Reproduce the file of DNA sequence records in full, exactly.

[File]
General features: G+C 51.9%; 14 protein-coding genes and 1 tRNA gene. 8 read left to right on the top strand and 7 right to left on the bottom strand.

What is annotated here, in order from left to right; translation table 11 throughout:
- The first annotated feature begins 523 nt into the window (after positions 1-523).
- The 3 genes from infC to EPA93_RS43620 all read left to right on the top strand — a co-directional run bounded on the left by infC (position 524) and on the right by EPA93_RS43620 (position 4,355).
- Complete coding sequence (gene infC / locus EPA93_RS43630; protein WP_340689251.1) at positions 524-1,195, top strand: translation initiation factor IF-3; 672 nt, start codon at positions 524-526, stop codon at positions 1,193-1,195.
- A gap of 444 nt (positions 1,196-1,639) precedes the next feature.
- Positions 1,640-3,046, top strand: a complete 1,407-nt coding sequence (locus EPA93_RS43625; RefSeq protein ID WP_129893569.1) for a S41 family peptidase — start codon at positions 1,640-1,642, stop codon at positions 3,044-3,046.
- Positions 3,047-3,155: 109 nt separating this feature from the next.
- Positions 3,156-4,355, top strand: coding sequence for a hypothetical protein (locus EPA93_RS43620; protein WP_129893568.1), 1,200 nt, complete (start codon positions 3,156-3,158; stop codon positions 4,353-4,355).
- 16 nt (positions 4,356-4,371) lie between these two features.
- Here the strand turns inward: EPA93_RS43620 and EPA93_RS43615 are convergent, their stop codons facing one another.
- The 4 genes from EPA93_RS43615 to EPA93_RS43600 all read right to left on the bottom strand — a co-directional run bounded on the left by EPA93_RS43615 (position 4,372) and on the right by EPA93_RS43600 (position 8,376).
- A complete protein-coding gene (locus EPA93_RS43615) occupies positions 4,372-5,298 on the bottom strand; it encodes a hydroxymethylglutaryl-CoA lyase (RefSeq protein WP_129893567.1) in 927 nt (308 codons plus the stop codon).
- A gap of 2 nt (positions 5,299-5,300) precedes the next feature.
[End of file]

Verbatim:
General features: G+C 51.9%; 14 protein-coding genes and 1 tRNA gene. 8 read left to right on the top strand and 7 right to left on the bottom strand.

What is annotated here, in order from left to right; translation table 11 throughout:
- The first annotated feature begins 523 nt into the window (after positions 1-523).
- The 3 genes from infC to EPA93_RS43620 all read left to right on the top strand — a co-directional run bounded on the left by infC (position 524) and on the right by EPA93_RS43620 (position 4,355).
- Complete coding sequence (gene infC / locus EPA93_RS43630; protein WP_340689251.1) at positions 524-1,195, top strand: translation initiation factor IF-3; 672 nt, start codon at positions 524-526, stop codon at positions 1,193-1,195.
- A gap of 444 nt (positions 1,196-1,639) precedes the next feature.
- Positions 1,640-3,046, top strand: a complete 1,407-nt coding sequence (locus EPA93_RS43625; RefSeq protein ID WP_129893569.1) for a S41 family peptidase — start codon at positions 1,640-1,642, stop codon at positions 3,044-3,046.
- Positions 3,047-3,155: 109 nt separating this feature from the next.
- Positions 3,156-4,355, top strand: coding sequence for a hypothetical protein (locus EPA93_RS43620; protein WP_129893568.1), 1,200 nt, complete (start codon positions 3,156-3,158; stop codon positions 4,353-4,355).
- 16 nt (positions 4,356-4,371) lie between these two features.
- Here the strand turns inward: EPA93_RS43620 and EPA93_RS43615 are convergent, their stop codons facing one another.
- The 4 genes from EPA93_RS43615 to EPA93_RS43600 all read right to left on the bottom strand — a co-directional run bounded on the left by EPA93_RS43615 (position 4,372) and on the right by EPA93_RS43600 (position 8,376).
- A complete protein-coding gene (locus EPA93_RS43615) occupies positions 4,372-5,298 on the bottom strand; it encodes a hydroxymethylglutaryl-CoA lyase (RefSeq protein WP_129893567.1) in 927 nt (308 codons plus the stop codon).
- A gap of 2 nt (positions 5,299-5,300) precedes the next feature.